Stop Kidding, Start Uplifting

Proverbs 26:18
“People who shrug off deliberate deceptions, saying, “I didn’t mean it, I was only joking,” are worse than careless campers who walk away from smoldering campfires.” (MSG)

Proverbs 26:19
“Like a maniac shooting flaming arrows is one who deceives their neighbor and says, “I was only joking!” (NIV)

Do you find yourself saying the words “I’m just kidding” or “I’m just joking”? I know I am guilty. I like to joke and those three words are easy to throw around in times of humor.

What’s amusing to me about “I’m just kiddings,” though, is that they usually follow a hurtful or harsh attempt at humor. Yet, whatever has been said is supposed to be automatically cancelled out and forgotten once the words “I’m just kidding” are added. As if “I’m just kidding” initiates the “dry erase board” effect.

Think about a time where you have been on the other end of the “I’m just kidding”. Maybe someone was putting you down in an attempt to impress others and, once they were finished, they followed it up with the three magic words: “I’m just kidding”. Did that really lessen the sting of being made fun of? Absolutely not.

In James 3, the tongue is described as a fire. Verses 3:5-6 say this:

“A word out of your mouth may seem of no account, but it can accomplish nearly anything–or destroy it! It only takes a spark, remember, to set off a forest fire. A careless or wrongly placed word out of your mouth can do that. By our speech we can ruin the world, turn harmony to chaos, throw mud on a reputation, send the whole world up in smoke and go up in smoke with it, smoke right from the pit of hell.” (MSG)

What comes before those three words is the spark that can set off a forest fire. It’s important that we recognize that just like a forest fire isn’t easily put out, the fires our tongues can potentially set off can’t simply be put out by a quick, “I’m just kidding”.

We need to be very cautious with the words that we say. I’d like to encourage each of us to keep from using humor as an excuse for saying things we shouldn’t. Instead of saying “I’m just kidding”, we need to focus on changing the words that come before so they are positive, uplifting and encouraging.

Do you find yourself saying “I’m just kidding” to co-workers and colleagues? Your employees? Friends? Family?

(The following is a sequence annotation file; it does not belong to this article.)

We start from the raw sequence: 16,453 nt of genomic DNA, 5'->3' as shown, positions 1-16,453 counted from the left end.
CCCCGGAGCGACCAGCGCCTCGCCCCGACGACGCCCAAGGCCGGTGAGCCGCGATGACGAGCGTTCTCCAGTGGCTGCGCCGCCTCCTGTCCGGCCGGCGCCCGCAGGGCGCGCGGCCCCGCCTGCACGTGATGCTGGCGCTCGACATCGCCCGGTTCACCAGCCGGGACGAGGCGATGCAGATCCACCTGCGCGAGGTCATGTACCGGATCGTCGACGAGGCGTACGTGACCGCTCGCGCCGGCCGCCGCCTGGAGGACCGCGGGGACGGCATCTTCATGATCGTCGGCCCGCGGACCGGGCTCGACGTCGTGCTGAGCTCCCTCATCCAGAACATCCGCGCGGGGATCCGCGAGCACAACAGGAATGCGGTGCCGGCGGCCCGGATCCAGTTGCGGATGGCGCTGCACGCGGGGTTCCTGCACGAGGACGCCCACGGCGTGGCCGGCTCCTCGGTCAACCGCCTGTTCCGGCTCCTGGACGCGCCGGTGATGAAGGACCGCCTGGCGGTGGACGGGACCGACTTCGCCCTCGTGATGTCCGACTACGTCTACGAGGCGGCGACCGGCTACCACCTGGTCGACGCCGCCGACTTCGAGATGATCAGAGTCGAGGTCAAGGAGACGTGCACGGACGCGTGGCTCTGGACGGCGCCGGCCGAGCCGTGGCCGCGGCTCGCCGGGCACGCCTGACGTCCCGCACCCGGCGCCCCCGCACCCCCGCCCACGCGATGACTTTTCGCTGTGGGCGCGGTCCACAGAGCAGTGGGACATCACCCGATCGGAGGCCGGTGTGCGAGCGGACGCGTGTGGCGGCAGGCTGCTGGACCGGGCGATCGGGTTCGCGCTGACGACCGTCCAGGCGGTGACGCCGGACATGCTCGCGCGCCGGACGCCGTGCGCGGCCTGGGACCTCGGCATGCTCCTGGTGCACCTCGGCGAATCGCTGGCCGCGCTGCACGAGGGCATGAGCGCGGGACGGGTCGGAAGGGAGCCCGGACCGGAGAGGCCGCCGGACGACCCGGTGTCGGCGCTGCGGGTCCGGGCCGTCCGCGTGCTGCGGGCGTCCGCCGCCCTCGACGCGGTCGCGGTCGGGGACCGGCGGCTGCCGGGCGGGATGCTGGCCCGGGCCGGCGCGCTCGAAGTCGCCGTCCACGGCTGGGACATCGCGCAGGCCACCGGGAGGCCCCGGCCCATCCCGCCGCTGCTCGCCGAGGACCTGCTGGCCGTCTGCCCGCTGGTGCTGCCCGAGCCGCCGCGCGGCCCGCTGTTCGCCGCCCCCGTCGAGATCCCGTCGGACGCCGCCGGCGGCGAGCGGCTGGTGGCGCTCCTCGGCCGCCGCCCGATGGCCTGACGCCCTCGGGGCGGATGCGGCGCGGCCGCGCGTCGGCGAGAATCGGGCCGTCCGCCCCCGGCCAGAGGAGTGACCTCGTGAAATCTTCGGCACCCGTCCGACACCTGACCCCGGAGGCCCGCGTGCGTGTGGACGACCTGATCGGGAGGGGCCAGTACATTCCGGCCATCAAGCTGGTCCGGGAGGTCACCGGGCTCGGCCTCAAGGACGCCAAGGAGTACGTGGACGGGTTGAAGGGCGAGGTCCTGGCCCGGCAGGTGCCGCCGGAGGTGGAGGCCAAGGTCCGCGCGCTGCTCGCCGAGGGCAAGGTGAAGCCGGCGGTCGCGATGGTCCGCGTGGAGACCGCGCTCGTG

8 thoughts on “Stop Kidding, Start Uplifting

  1. The brother of this is “No offense, but…” The other person is TOTALLY about to be offended.

    I’m definitely guilty with the “I’m just kidding,” statement. One of my spiritual gifts is teasing people. Sarcasm and ribbing, though, isn’t necessarily always a bad thing, right? Ideally, you can tease someone you’re close with, someone that trusts you, and you shouldn’t have to even say “I’m just kidding,” afterwards. For example, as a singer…if I completely blow one Sunday morning at church (forget the words, lose my voice, trip and fall, etc.) and one of my friends said to me afterwards “Wow, you look really polished up there,” I would share a laugh with them, shrug it off, no big deal. I can take their joke at my expense because they’ve spent time POSITIVELY building into my life and our relationship, so I know their ribbing of me is not meant to be malicious in any way.

    It’s a fine line that exists between being funny and being mean…and it would probably be wise to be safe, rather than sorry.

    Thanks for another good post, Brandon.

  2. We must always be mindful of our words. We can either build up or tear down. Thanks for the post.

  3. In education I see situations ” Just kidding “ play out all the time. Feelings are hurt, next step is physicality. The premise for Eddie Murphy”s latest movie is what if you only had 1000 words to say, what would they be?
    I had an hour long discussion about what words you
    Should use. I was genuinely surprised! Students also once noted, use uplifting words to get more words, which I found pretty interesting and encouraging.
    Ephesians helps us with this premise.
    29 Do not let any unwholesome talk come out of your mouths, but only what is helpful for building others up according to their needs, that it may benefit those who listen.
    Whether it’s in education or business, building others up is important and critical to the well-being of the individual and your business.

    Brad makes a great point too!! the key point is TIME SPENT putting into the lives of other\friends.

  4. Even when you are mindful of your words the other person may not have the capabilities of receiving them. Thus what cannot be said in front of God should not be said, though of or considered. Hard to do. Helps when you understand the devastation of non-visible disabilities. Especially when your children are destroyed emotionally, physically, and spiritually trying to ‘fit’ into a world not of their making.

    • I agree. It’s just much better not to say anything that isn’t uplifting. You never know how the other person is going to accept it. Appreciate you sharing, Susan!

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